Young white guys in the Seattle of the mid-Seventies, given that they had the luxury, plied one of two pervasive personaseither D’Ambrosio’s Budding Expatriate, or my choice, Wilderness Romantic. I took to the hills whenever possible and eventually expatriated to a logging town where I went to work for the Forest Service in the spirit of Norman Maclean. This was during the heyday of clear-cutting, when mills ran 24 hours a day all over western Washington. I lived in a van, bathed occasionally in a river, read Gary Snyder, Edward Abbey, and John Muir, and while all of this was fundamentally delusional, it did get me rambling in a ravaged land.
For the Forest Service I toiled at “brush disposal,” which meant cleaning up, in nominal and egregious fashion, after gyppo loggers with contracts. They felled, bucked, dragged, loaded, and drove off with whole forests; we burned what they left behind, on the theory that a modulated conflagration was optimum for “reprod.” Our project never flagged. We lit up the sky on summer nights, adding scorched acreage to a running tally and sucking noxious smoke with pride. I fell so thoroughly in love with this folly that before long the Forest Service made me a crew boss. In clearcuts I was steeped, then. On slopes I cut my teeth. Eventually my initiation, with its ancient innocence motif, took me by its roundabout path into once, twice, and thrice logged hills, not the sterile hills inside my head but the living hills that, a decade later, I found again in Wintergreen.
There is a literature of regional affinity, and while its readership is by definition local, its value transcends its raw material. At its best it has a tempered, celebratory quality, or forwards a critique in tones of endearment, or with sad fondness acknowledges the constraints that bind us to provincial lives. Where changes are too much for locals to abide, it provides them with the balm of elegy, and gives what feels like testimony to their losses. I am thinking, here, in canonical terms, of Eudora Welty, Ernest Gaines, Edith Wharton, Hamlin Garland, Willa Cather, and Mari Sandozof all those quintessentially American fiction writers whose rootedness in place confirms our sense of homeand of nature writers like Wendell Berry, Terry Tempest Williams, Scott Russell Sanders, and Pyle, who mine home and place with a reach profoundly vertical (as opposed to the horizontal expansiveness of, for example, John Muir, Diane Ackerman, and Peter Matthiesen).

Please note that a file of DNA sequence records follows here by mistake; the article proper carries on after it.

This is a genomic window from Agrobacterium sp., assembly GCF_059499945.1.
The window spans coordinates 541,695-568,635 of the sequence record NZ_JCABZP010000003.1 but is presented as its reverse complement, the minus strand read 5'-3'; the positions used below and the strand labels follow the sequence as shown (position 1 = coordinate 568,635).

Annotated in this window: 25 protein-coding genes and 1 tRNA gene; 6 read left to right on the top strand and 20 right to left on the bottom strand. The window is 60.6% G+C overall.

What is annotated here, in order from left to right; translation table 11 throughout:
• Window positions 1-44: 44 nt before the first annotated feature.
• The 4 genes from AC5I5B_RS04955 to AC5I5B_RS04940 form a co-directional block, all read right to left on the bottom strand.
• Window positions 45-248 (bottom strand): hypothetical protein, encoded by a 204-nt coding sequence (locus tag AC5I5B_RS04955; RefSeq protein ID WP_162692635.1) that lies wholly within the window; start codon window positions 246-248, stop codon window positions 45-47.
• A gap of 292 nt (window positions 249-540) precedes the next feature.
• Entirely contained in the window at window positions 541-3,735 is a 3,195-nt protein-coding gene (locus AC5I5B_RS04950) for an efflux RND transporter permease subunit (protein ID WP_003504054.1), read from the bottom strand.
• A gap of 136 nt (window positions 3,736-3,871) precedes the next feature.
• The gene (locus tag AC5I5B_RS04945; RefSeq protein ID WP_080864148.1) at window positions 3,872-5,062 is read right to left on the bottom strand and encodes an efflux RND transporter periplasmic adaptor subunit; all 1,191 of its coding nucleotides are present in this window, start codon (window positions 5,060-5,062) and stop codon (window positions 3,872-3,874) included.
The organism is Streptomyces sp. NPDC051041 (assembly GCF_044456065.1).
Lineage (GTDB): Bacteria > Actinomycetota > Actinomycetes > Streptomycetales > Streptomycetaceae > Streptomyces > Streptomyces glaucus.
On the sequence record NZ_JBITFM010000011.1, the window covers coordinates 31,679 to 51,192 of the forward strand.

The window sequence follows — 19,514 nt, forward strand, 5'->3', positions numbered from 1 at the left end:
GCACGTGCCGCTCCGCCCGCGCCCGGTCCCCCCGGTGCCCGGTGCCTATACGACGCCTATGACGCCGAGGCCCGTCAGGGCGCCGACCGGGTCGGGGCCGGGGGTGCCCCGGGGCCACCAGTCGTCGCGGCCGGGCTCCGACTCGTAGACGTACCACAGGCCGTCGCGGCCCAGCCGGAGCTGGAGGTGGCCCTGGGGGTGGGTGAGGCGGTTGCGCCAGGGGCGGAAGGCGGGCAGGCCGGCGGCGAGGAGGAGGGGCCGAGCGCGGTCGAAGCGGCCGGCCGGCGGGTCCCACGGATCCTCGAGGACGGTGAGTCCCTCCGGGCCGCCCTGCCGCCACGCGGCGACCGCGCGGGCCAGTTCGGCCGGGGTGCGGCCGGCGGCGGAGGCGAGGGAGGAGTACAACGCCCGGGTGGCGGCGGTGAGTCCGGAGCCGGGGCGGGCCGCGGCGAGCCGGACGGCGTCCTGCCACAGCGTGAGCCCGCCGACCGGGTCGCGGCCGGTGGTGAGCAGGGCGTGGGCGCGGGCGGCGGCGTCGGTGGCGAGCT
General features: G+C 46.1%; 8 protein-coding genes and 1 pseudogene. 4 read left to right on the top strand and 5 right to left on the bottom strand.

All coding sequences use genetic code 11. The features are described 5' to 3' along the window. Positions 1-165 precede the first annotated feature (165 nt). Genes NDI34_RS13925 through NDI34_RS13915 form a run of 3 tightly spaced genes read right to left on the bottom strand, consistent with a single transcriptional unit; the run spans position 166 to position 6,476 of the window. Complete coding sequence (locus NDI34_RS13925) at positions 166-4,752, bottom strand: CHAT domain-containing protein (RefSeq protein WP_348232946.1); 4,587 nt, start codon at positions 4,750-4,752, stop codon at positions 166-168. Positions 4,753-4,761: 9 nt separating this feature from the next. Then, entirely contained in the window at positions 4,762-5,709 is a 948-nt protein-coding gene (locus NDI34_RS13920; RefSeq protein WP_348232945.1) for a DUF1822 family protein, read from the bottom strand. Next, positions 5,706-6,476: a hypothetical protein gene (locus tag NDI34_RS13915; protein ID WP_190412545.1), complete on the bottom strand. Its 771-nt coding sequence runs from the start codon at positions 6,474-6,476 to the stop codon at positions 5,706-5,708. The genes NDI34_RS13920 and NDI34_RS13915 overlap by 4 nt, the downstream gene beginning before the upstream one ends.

The good God is in the detailapocryphal Flaubertis a maxim understood by those nature writers who employ specificity to incite appreciation. A further and perhaps less noted function of the close rendering of the world’s raw facts is the sense it can elicit of a private affirmationlike mine on discovering Wintergreenthe concordance one feels in the presence of fellow travelers sharing one’s particular way-station. The action of this might be peripheral or corollary, but nature writers of the vertical variety nevertheless remind us that we’re not alonethat we share, with others, resonating spheres, internal and external worlds.
Art’s purpose, Tolstoy said, is to transfer feeling from one heart to another, or, as David Foster Wallace put it, “writing, at its best, is a bridge constructed across the abyss of human loneliness.” At the bottom of that abyss looms the three-headed Hydra of distance from “the other,” home, and nature. Wintergreen expressly addresses nature, but implicit in its pages is an address, too, of this tripartite and disabling loneliness.